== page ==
Johnson ousts Councill as mayor

Published 8:41 pm Tuesday, May 1, 2012

Franklin Mayoral-elect Raystine Johnson and supporter Chuck Lilley look over results during Tuesday night's election. Johnson became the city's first elected black mayor. -- Dale Liesch | Tidewater News

FRANKLIN—Vice Mayor Raystine Johnson on Tuesday became the first elected black mayor and first female mayor in the city’s history, defeating 16-year incumbent Jim Councill.

Johnson, with 856 votes, or 44 percent of ballots cast, beat Councill, who had 723 votes, or 37 percent, and Ward 3 Councilman Greg McLemore, who received 358 votes, or 19 percent.

Johnson, a 12-year City Council member and manager of Johnson and Sons Funeral Home, said she wasn’t really focused on breaking down racial and

gender barriers but rather on “the things that we have to do.”

“There is work that has to be done,” said Johnson at a victory celebration with supporters at Simply Divine at Parker Drug restaurant. “I am concentrating on taking Franklin to a new level.”

Johnson is the first African-American to be elected to Franklin’s mayoral post. Dr. A.B. Harrison was the city’s first black mayor but was appointed to the seat.

Johnson thanked her supporters and acknowledged her council colleagues.

“It’s a group thing, not an ‘I’ thing,” said the 53-year-old, who drew public endorsements from Ward 1 Councilman Barry Cheatham and Ward 2 Councilman Benny Burgess.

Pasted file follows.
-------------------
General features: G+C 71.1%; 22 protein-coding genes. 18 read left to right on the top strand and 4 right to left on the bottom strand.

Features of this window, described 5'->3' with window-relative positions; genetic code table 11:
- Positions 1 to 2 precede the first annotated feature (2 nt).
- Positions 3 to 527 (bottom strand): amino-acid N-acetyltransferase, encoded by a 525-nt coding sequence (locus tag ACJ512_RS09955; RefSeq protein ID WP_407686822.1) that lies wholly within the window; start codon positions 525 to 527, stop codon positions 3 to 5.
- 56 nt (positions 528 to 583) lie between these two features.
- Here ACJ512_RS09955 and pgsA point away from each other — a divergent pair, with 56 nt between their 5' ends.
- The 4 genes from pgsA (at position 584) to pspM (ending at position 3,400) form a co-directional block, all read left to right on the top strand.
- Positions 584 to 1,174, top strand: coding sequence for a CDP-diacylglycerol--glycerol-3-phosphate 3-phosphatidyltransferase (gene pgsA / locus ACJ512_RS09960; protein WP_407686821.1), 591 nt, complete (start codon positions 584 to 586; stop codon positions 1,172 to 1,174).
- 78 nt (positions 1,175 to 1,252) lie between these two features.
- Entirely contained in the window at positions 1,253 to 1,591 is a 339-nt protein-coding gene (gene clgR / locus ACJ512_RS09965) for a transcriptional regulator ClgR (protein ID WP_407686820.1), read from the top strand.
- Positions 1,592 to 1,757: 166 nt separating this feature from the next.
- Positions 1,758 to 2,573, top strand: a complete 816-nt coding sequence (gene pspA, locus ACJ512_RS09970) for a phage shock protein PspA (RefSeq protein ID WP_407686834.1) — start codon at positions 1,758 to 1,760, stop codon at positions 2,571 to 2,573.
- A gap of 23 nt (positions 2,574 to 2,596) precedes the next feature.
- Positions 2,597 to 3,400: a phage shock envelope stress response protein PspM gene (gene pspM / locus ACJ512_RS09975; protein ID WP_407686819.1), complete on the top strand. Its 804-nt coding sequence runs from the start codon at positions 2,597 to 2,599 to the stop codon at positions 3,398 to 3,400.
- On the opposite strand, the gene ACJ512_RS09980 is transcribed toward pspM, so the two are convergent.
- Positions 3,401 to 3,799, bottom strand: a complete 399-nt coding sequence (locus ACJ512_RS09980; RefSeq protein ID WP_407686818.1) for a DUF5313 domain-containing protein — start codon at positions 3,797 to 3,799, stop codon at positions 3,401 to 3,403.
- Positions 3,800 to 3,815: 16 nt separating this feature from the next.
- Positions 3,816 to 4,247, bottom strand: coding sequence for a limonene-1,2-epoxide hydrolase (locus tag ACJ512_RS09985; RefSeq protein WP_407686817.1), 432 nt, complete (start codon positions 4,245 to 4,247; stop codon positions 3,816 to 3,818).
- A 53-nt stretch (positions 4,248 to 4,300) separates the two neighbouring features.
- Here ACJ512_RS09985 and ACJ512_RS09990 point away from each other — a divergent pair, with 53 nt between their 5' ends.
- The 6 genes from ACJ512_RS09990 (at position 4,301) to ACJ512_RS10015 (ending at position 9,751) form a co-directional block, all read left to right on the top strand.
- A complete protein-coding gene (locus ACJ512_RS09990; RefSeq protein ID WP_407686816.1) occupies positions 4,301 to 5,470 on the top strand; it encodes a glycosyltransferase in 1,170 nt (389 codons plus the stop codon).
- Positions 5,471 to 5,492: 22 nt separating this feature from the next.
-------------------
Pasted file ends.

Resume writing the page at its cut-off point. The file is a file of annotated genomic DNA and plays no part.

Councill congratulated Johnson — but noted he thought it was an ugly campaign.

“I wish her well, and I wish the city well,” Councill said from his home on Hunterdale Road.

The owner of Councill Financial Concepts said he didn’t know if he would run for office again, adding he’s focused on serving out his current term for the next two months. Johnson will take office July 1.

The 67-year-old Councill plans to spend more time with his children and grandchildren and as bishop of Franklin’s Church of Jesus Christ of Latter-day Saints.

“I have served the city very hard and very faithfully,” Councill said. “I thought it would be more appreciated.”

McLemore will remain in his Ward 3 seat on the council as his term doesn’t expire for another two years. This is the 53-year-old’s second unsuccessful run for mayor as he lost in 2008 to Councill and Ellis Crum.

“The people have spoken, and they will get what they deserve,” said McLemore, a maintenance worker at Paul D. Camp Community College who formerly owned a nightclub and worked in the radio industry.

Johnson carried predominantly black Wards 3, 4 and 5 and ran stronger than expected in majority-white Wards 1, 2 and 6. She was backed by a group of prominent white business and professional leaders.

About 35 percent of the city’s 5,460 registered voters cast ballots in Tuesday’s election.